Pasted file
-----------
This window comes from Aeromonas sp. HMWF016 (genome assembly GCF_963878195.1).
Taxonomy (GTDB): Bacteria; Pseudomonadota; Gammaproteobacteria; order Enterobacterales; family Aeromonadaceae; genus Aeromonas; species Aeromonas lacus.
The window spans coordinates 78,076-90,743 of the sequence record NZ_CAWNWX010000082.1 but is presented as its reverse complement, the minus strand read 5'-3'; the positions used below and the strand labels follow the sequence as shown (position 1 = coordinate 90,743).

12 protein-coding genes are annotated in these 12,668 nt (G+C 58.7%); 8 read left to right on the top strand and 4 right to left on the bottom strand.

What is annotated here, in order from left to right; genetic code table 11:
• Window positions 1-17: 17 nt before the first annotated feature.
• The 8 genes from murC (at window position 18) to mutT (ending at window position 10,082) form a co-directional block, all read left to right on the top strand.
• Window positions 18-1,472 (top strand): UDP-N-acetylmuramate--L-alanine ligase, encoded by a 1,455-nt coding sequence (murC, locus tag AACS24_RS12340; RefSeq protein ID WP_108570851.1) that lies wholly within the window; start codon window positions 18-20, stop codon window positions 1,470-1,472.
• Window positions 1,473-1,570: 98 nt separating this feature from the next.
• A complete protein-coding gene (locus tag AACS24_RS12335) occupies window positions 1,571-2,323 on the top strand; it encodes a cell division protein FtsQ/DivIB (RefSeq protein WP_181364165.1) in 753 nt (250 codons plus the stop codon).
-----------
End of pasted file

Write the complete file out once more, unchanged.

This window comes from Aeromonas sp. HMWF016 (genome assembly GCF_963878195.1).
Taxonomy (GTDB): Bacteria; Pseudomonadota; Gammaproteobacteria; order Enterobacterales; family Aeromonadaceae; genus Aeromonas; species Aeromonas lacus.
The window spans coordinates 78,076-90,743 of the sequence record NZ_CAWNWX010000082.1 but is presented as its reverse complement, the minus strand read 5'-3'; the positions used below and the strand labels follow the sequence as shown (position 1 = coordinate 90,743).

12 protein-coding genes are annotated in these 12,668 nt (G+C 58.7%); 8 read left to right on the top strand and 4 right to left on the bottom strand.

What is annotated here, in order from left to right; genetic code table 11:
• Window positions 1-17: 17 nt before the first annotated feature.
• The 8 genes from murC (at window position 18) to mutT (ending at window position 10,082) form a co-directional block, all read left to right on the top strand.
• Window positions 18-1,472 (top strand): UDP-N-acetylmuramate--L-alanine ligase, encoded by a 1,455-nt coding sequence (murC, locus tag AACS24_RS12340; RefSeq protein ID WP_108570851.1) that lies wholly within the window; start codon window positions 18-20, stop codon window positions 1,470-1,472.
• Window positions 1,473-1,570: 98 nt separating this feature from the next.
• A complete protein-coding gene (locus tag AACS24_RS12335) occupies window positions 1,571-2,323 on the top strand; it encodes a cell division protein FtsQ/DivIB (RefSeq protein WP_181364165.1) in 753 nt (250 codons plus the stop codon).